# Regret curves¶

Hint

Conveys how quickly the algorithm found the best hyperparameters.

The regret is the difference between the achieved objective and the optimal objective. Plotted as a time series, it shows how fast an optimization algorithm approaches the best objective. An equivalent way to visualize it is using the cumulative minimums instead of the differences. Oríon plots the cumulative minimums so that the objective can easily be read from the y-axis.

orion.plotting.base.regret(experiment, with_evc_tree=True, order_by='suggested', verbose_hover=True, **kwargs)[source]

Make a plot to visualize the performance of the hyper-optimization process.

The x-axis contain the trials and the y-axis their respective best performance.

Parameters
experiment: ExperimentClient or Experiment

The orion object containing the experiment data

with_evc_tree: bool, optional

Fetch all trials from the EVC tree. Default: True

order_by: str

Indicates how the trials should be ordered. Acceptable options are below. See attributes of Trial for more details.

• ‘suggested’: Sort by trial suggested time (default).

• ‘reserved’: Sort by trial reserved time.

• ‘completed’: Sort by trial completed time.

verbose_hover: bool

Indicates whether to display the hyperparameter in hover tooltips. True by default.

kwargs: dict

All other plotting keyword arguments to be passed to plotly.express.line.

Returns
plotly.graph_objects.Figure
Raises
ValueError

If no experiment is provided.

The regret plot can be executed directly from the experiment with plot.regret() as shown in the example below.

from orion.client import get_experiment

# Specify the database where the experiments are stored. We use a local PickleDB here.
storage = dict(type="legacy", database=dict(type="pickleddb", host="../db.pkl"))

# Load the data for the specified experiment
experiment = get_experiment("random-rosenbrock", storage=storage)
fig = experiment.plot.regret()
fig


The objective of the trials is overlayed as a scatter plot under the regret curve. Thanks to this we can see whether the algorithm focused its optimization close to the optimum (if all points are close to the regret curve near the end) or if it explored far from it (if many points are far from the regret curve near the end). We can see in this example with random search that the algorithm unsurpringly randomly explored the space. If we plot the results from the algorithm TPE applied on the same task, we will see a very different pattern (see how the results were generated in tutorial Python API basics).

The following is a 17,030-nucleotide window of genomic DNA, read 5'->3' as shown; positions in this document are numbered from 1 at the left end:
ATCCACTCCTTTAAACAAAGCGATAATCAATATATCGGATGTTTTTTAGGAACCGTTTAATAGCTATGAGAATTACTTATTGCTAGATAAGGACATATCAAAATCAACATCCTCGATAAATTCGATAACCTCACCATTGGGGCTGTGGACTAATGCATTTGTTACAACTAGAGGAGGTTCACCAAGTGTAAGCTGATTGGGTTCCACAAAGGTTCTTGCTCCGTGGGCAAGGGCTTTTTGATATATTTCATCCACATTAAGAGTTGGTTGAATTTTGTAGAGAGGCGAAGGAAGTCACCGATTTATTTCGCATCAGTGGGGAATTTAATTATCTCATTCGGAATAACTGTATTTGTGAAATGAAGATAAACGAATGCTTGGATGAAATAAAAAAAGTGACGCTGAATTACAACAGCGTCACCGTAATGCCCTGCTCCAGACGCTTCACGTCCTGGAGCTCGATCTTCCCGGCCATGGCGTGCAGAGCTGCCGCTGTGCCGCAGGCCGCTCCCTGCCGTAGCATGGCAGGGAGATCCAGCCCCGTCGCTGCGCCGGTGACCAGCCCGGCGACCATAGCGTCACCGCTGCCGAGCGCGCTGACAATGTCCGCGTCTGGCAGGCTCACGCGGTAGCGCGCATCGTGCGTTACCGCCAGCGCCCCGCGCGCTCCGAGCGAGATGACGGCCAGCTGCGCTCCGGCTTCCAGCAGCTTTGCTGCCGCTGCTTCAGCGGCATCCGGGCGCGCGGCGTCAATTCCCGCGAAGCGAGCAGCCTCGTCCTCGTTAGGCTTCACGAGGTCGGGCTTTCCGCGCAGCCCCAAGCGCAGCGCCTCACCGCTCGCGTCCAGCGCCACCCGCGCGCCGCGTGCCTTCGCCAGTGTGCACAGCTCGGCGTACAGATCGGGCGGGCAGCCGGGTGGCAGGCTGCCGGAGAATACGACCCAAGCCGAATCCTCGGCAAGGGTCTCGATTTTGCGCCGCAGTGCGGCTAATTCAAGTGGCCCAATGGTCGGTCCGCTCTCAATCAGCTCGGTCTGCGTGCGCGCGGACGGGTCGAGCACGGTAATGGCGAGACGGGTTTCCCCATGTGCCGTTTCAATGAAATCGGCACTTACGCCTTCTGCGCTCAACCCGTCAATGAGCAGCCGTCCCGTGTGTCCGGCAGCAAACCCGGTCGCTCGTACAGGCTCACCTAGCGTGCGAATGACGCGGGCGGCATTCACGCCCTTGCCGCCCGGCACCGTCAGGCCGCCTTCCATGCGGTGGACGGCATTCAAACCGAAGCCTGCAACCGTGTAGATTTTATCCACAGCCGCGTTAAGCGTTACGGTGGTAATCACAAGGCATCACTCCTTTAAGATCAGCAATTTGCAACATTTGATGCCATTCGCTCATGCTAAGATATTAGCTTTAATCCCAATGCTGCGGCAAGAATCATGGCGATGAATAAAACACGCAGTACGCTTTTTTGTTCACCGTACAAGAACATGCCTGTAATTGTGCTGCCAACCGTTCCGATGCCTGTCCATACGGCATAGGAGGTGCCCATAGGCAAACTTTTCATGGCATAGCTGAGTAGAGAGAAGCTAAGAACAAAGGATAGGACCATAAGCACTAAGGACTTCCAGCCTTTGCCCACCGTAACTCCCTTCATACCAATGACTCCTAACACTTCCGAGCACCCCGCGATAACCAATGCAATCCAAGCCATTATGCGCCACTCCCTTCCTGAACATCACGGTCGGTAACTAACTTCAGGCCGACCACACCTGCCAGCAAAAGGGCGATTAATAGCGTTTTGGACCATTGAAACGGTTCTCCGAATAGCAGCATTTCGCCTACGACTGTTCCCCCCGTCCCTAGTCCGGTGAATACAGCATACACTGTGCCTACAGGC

experiment = get_experiment("tpe-rosenbrock", storage=storage)
fig = experiment.plot.regret()
fig


You can hover your mouse over the trials to see the configuration of the corresponding trials. The configuration of the trials is following this format:

ID: <trial id>
value: <objective>
time: <time x-axis is ordered by>
parameters
<name>: <value>


For now, the only option to customize the regret plot is order_by, the sorting order of the trials on the x-axis. Contributions are more than welcome to increase the customizability of the plot! By default the sorting order is suggested, the order the trials were suggested by the optimization algorithm. Other options are reserved, the time the trials started being executed and completed, the time the trials were completed.

fig = experiment.plot.regret(order_by="completed")
fig


In this example, the order by suggested or by completed is the same, but parallelized experiments can lead to different order of completed trials.

# TODO: Add documentation for regrets()


Finally we save the image to serve as a thumbnail for this example. See the guide How to save for more information on image saving.

fig.write_image("../../docs/src/_static/regret_thumbnail.png")


Total running time of the script: ( 0 minutes 1.649 seconds)

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